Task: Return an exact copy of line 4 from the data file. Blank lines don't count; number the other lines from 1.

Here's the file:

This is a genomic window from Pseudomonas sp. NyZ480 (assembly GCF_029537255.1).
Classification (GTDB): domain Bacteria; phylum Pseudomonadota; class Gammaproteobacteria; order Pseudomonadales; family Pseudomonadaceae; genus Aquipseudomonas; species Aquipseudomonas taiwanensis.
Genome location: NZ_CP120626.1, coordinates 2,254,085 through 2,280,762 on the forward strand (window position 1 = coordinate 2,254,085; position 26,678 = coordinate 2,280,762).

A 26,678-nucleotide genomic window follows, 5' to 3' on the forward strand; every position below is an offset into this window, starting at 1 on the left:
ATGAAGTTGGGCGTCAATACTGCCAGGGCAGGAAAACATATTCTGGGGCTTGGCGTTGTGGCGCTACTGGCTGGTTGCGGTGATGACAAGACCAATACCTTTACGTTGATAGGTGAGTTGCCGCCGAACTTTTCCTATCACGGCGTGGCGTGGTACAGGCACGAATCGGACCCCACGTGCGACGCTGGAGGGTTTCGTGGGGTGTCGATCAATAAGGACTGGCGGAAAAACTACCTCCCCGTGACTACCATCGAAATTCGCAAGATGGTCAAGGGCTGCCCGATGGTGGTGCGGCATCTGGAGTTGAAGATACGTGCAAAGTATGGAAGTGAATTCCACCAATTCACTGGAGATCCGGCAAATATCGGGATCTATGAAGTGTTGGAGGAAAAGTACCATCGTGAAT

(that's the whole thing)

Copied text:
A 26,678-nucleotide genomic window follows, 5' to 3' on the forward strand; every position below is an offset into this window, starting at 1 on the left: